Some years ago, I agreed to read and comment upon the transcription and translation of a French manuscript being done by Carla E. Williams, a doctoral candidate in musicology at the University of Indiana, Bloomington.
In early November 2009, Ms Williams sent me two computer files: her transcription and translation, plus scans of the manuscript itself, which bears the title Traité d’accompagnement. As I scrolled through her transcription, I came upon the names of Étienne Loulié (on whom I had worked back in the 1980s (1) and Charles Masson (a friend of Sébastien de Brossard, someone I have likewise studied (2). Most intriguing of all were some references to "feu Mr Charpentier," the "late Monsieur Charpentier."
Since one of the pillars on which the anonymous Traité is constructed is a discussion of major and minor scales and the fundamental chords of each key/mode, I was not overly surprised to find references to Loulié’s and Masson’s published works. Those books included brief presentations of the major and minor scales whose existence their mutual friend, Brossard, claimed to have deduced back in 1684 or 1685.(3)
I checked the images of the original manuscript that Ms Willams had sent me: that was indeed what the anonymous author of the Traité de l’accompagnement had written. Still, I was puzzled by the allusion to the “Principes de Charpentier” (p. 18 of the Traité, my emphasis). To what book or manuscript might the author be referring? Loulié wrote a book called Élements ou Principes, but no such book by Charpentier is known.
"While I'm at it, I might as well scroll through the entire file,” I said to myself, "to get a visual impression of the source. It might help Ms Williams to date her treatise more accurately than simply ‘post-1710' — the date of the latest publication mentioned." Toward the end of the Traité, the handwriting changed abruptly: I was looking at the hand of Marc-Antoine Charpentier! The mature hand he used at the Sainte-Chapelle!
Juxtaposing a printout of this little manuscript appended to the Traité, and some pages from the Minkoff facsimiles of Charpentier’s compositions for the post-1698 years, I compared the handwriting of the two sources. First I highlighted in orange the distinctive capital letters that Charpentier used for the opening pages of Judith and Salomon; then I highlighted the same letters as they appeared in the little manuscript appended to the manuscript on which Ms Williams is working. I moved on to lowercase letters, to the musical notation itself, and to the characteristic "Tournez" that Charpentier was wont to put in the lower right-hand corner of a page, or the large "fin" he placed at the end of some of his works. Soon both the photocopied manuscript and the photocopied pages from the facsimiles were peppered with large orange circles and ovals.
Here are two of the photocopies I highlighted during that initial comparison:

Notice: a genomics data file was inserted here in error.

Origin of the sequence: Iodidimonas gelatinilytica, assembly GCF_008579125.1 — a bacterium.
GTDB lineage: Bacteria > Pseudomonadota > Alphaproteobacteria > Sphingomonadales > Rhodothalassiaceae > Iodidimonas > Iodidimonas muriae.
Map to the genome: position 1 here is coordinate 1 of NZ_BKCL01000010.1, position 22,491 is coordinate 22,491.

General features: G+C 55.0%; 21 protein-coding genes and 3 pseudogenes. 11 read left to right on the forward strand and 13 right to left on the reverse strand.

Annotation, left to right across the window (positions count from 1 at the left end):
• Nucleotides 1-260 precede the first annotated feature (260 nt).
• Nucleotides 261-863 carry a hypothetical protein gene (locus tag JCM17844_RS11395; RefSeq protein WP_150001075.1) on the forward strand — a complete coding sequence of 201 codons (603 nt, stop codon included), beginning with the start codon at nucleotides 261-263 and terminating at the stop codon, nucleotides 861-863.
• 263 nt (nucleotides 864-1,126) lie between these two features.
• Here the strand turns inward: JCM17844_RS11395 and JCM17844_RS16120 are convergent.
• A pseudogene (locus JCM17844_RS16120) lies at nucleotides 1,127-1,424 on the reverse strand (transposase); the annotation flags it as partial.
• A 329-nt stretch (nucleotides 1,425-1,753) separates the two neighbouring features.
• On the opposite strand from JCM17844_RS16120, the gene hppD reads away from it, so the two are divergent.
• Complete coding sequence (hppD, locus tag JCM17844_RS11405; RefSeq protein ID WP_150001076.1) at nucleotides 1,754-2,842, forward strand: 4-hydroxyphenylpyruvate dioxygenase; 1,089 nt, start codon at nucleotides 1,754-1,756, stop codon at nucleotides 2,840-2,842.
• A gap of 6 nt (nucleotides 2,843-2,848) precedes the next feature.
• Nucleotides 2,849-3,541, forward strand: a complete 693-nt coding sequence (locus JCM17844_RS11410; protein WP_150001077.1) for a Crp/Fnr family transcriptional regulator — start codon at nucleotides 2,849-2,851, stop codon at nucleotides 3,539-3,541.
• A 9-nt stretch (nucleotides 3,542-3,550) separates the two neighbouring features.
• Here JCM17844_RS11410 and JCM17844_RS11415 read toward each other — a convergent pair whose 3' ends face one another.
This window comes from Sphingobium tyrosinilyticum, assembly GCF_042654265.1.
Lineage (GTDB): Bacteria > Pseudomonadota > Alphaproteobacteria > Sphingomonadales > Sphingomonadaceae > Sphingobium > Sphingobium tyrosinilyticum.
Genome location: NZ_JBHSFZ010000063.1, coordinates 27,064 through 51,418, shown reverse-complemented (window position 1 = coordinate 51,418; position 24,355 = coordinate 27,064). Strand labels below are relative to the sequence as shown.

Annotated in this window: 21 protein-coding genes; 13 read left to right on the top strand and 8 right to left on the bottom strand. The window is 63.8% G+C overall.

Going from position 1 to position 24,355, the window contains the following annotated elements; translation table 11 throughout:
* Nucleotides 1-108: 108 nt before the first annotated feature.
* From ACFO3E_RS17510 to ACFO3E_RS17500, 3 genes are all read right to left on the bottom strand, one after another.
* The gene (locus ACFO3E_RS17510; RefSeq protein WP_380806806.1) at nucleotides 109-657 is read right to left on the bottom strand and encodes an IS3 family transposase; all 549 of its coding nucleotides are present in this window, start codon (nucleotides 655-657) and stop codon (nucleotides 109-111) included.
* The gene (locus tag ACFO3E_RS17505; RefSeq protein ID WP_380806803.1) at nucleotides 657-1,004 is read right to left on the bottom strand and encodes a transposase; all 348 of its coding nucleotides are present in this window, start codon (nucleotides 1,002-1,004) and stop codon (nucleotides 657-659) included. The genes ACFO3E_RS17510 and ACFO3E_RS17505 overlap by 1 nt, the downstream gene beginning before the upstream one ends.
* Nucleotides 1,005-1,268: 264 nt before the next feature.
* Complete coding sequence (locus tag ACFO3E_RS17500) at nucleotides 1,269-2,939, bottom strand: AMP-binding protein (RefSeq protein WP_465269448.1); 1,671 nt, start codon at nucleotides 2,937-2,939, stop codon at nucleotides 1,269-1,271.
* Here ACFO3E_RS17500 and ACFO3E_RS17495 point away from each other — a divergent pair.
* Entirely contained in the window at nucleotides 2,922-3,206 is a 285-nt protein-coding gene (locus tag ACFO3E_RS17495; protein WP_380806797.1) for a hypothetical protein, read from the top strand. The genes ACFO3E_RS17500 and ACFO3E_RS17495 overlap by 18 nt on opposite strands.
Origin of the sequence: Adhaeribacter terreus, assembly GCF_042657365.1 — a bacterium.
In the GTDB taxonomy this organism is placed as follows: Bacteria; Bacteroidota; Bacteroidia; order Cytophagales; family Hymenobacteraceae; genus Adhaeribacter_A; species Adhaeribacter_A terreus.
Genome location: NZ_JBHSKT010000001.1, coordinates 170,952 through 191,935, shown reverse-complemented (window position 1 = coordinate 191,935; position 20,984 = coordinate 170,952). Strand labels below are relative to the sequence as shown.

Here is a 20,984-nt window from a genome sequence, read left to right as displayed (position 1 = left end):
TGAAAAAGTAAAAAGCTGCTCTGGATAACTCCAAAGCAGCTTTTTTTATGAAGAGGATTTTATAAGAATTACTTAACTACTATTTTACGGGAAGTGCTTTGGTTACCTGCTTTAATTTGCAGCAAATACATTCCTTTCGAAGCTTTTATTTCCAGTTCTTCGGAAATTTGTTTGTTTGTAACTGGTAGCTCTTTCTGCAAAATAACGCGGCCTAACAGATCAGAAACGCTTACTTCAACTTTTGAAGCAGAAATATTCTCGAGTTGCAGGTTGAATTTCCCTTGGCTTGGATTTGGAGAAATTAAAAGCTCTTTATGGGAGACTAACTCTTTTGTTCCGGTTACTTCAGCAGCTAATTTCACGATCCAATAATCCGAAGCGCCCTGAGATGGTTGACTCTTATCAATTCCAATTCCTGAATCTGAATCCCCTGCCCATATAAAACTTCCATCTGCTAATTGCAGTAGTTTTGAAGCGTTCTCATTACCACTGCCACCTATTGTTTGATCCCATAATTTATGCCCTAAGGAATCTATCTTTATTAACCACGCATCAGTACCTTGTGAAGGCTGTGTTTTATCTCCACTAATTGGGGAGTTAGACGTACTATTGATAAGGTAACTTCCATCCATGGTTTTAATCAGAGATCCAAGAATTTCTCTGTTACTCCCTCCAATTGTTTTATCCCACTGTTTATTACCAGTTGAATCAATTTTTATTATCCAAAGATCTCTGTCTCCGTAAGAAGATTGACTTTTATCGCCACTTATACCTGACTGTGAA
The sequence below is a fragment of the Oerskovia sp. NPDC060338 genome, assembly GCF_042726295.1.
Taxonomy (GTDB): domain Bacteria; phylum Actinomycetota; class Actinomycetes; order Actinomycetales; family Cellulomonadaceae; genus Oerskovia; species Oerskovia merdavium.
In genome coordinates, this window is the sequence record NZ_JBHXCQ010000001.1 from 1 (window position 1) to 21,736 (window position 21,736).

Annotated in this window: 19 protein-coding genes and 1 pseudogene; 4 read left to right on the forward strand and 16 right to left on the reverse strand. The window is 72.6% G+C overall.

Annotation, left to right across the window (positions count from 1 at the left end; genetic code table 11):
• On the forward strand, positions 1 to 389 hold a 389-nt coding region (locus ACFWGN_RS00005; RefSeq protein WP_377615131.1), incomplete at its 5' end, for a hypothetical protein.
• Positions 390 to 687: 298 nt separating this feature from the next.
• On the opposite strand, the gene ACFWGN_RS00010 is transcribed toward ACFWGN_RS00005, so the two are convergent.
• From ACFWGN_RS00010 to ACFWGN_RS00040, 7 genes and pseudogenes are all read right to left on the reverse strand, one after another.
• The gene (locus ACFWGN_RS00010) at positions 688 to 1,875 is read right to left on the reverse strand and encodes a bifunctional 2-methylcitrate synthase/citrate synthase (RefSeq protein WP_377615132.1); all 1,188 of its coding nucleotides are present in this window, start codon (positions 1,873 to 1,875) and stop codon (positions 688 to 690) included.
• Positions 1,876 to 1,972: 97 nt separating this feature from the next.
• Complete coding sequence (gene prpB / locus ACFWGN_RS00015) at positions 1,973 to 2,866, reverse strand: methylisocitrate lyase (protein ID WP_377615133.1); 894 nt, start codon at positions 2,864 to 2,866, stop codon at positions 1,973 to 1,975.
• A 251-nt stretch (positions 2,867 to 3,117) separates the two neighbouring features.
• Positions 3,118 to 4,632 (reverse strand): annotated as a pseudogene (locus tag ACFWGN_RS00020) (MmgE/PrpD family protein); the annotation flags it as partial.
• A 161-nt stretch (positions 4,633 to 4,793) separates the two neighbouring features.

--- the first page of Judith; right, fol. 1 recto of the Charpentier manuscript, courtesy Minkoff France, Mélanges Charpentier
and a page from the Lilly manuscript, Courtesy Lilly Library, Indiana University, Bloomington, Indiana
Click here for a closeup comparison of the handwriting in Judith and in the Lilly manuscript.
There is simply no doubt: this little theoretical text is a Charpentier autograph.
I informed Ms Williams of the discovery. A few days later, Orest and I set off for Bloomington, and we went to the Lilly Library of the University of Indiana, to examine the volume in her presence. Back in Baltimore in late November, and working on into early December 2009, I assembled the evidence then available in a file titled "Report." I shared the file with Ms Williams in late January 2010, along with a variety of bibliographical information and research suggestions. For a year I kept silent about the discovery and its contents, so that she could complete her dissertation without having to take into account the context problems explored in this Musing.
The Report is the departure point for the cluster of Musings I will be posting here this fall, to celebrate the first anniversary of the discovery. Those initial observations and hypotheses have been honed and expanded by a year of private thought and study. In this Musing, and in the other related ones that will soon appear, I have been careful to restrict my discussions to Marc-Antoine Charpentier the man, to how he put his ideas on paper, and to the activities of members of his close circle during the 1690s. That is my competence. I have been equally careful to avoid discussing the contents of both the Traité d’accompagnement and the Charpentier autograph, and what they can tell scholars about harmonic theory, 1698-circa 1720. That is Ms Williams's subject and competence. (She has since defended her dissertation.)
1. Patricia M. Ranum, "Étienne Loulié (1654-1702), musicien de Mademoiselle de Guise, pédagogue et théoricien, Recherches sur la musique française classique 25 (1987), pp. 27-76, and 26 (1988-90), pp. 6-49.
2. Patricia M. Ranum, "À la recherche de son avenir: Sébastien de Brossard à Paris, 1678-1687, in J. Duron, ed., Sébastien de Brossard, Musicien (Paris: Klincksieck, 1998), pp. 283-306.
3. Ranum, "Loulié" (1987), pp. 50-51.